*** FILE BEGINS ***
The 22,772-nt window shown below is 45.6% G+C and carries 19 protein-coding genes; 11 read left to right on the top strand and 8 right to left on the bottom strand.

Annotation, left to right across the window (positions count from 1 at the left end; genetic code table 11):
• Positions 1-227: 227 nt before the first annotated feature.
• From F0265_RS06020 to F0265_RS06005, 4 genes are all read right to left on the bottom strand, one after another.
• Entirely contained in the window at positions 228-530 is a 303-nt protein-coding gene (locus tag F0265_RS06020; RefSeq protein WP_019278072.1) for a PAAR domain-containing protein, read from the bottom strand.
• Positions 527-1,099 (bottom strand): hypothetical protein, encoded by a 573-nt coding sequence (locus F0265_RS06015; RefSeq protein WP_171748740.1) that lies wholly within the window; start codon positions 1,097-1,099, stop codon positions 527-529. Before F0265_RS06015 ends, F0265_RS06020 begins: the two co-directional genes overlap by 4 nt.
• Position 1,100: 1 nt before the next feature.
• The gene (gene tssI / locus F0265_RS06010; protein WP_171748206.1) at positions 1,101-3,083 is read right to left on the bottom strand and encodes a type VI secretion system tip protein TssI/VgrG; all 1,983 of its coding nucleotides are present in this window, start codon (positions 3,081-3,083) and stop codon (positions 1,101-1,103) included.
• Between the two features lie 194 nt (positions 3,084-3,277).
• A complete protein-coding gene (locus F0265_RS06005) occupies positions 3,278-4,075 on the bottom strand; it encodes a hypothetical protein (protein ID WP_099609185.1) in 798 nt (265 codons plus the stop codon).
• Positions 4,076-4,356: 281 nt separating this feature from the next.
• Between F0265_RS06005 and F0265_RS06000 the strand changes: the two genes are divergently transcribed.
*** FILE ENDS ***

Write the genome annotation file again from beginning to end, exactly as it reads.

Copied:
The 22,772-nt window shown below is 45.6% G+C and carries 19 protein-coding genes; 11 read left to right on the top strand and 8 right to left on the bottom strand.

Annotation, left to right across the window (positions count from 1 at the left end; genetic code table 11):
• Positions 1-227: 227 nt before the first annotated feature.
• From F0265_RS06020 to F0265_RS06005, 4 genes are all read right to left on the bottom strand, one after another.
• Entirely contained in the window at positions 228-530 is a 303-nt protein-coding gene (locus tag F0265_RS06020; RefSeq protein WP_019278072.1) for a PAAR domain-containing protein, read from the bottom strand.
• Positions 527-1,099 (bottom strand): hypothetical protein, encoded by a 573-nt coding sequence (locus F0265_RS06015; RefSeq protein WP_171748740.1) that lies wholly within the window; start codon positions 1,097-1,099, stop codon positions 527-529. Before F0265_RS06015 ends, F0265_RS06020 begins: the two co-directional genes overlap by 4 nt.
• Position 1,100: 1 nt before the next feature.
• The gene (gene tssI / locus F0265_RS06010; protein WP_171748206.1) at positions 1,101-3,083 is read right to left on the bottom strand and encodes a type VI secretion system tip protein TssI/VgrG; all 1,983 of its coding nucleotides are present in this window, start codon (positions 3,081-3,083) and stop codon (positions 1,101-1,103) included.
• Between the two features lie 194 nt (positions 3,084-3,277).
• A complete protein-coding gene (locus F0265_RS06005) occupies positions 3,278-4,075 on the bottom strand; it encodes a hypothetical protein (protein ID WP_099609185.1) in 798 nt (265 codons plus the stop codon).
• Positions 4,076-4,356: 281 nt separating this feature from the next.
• Between F0265_RS06005 and F0265_RS06000 the strand changes: the two genes are divergently transcribed.